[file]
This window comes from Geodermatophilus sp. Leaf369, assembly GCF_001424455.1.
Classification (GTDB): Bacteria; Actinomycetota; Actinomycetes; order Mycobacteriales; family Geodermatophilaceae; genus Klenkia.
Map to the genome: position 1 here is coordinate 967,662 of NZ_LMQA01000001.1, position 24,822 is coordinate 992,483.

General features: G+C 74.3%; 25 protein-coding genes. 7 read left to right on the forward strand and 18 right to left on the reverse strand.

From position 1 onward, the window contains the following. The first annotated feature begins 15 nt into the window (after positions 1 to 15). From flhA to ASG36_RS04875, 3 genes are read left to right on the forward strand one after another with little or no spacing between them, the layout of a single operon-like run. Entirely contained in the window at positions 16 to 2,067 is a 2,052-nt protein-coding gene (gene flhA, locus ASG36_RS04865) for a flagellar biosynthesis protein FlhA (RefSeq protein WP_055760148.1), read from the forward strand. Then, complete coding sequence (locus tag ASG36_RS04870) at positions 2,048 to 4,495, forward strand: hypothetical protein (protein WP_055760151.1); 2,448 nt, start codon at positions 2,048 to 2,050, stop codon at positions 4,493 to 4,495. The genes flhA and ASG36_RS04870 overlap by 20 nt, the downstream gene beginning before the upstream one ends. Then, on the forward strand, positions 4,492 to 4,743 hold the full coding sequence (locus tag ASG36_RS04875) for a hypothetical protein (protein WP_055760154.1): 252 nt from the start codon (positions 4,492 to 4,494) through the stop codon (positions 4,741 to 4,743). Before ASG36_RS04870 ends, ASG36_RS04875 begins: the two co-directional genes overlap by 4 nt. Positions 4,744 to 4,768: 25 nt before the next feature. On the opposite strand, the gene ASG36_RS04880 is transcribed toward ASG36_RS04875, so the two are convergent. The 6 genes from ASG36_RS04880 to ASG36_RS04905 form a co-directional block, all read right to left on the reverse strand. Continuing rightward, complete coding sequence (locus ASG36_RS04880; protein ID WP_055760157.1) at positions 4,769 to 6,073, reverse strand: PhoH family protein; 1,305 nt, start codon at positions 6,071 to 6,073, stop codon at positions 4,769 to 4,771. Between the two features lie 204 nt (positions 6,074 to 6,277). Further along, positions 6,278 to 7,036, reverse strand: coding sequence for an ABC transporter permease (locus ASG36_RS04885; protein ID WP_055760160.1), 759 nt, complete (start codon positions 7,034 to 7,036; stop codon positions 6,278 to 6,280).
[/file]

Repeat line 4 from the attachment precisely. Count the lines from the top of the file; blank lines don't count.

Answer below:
General features: G+C 74.3%; 25 protein-coding genes. 7 read left to right on the forward strand and 18 right to left on the reverse strand.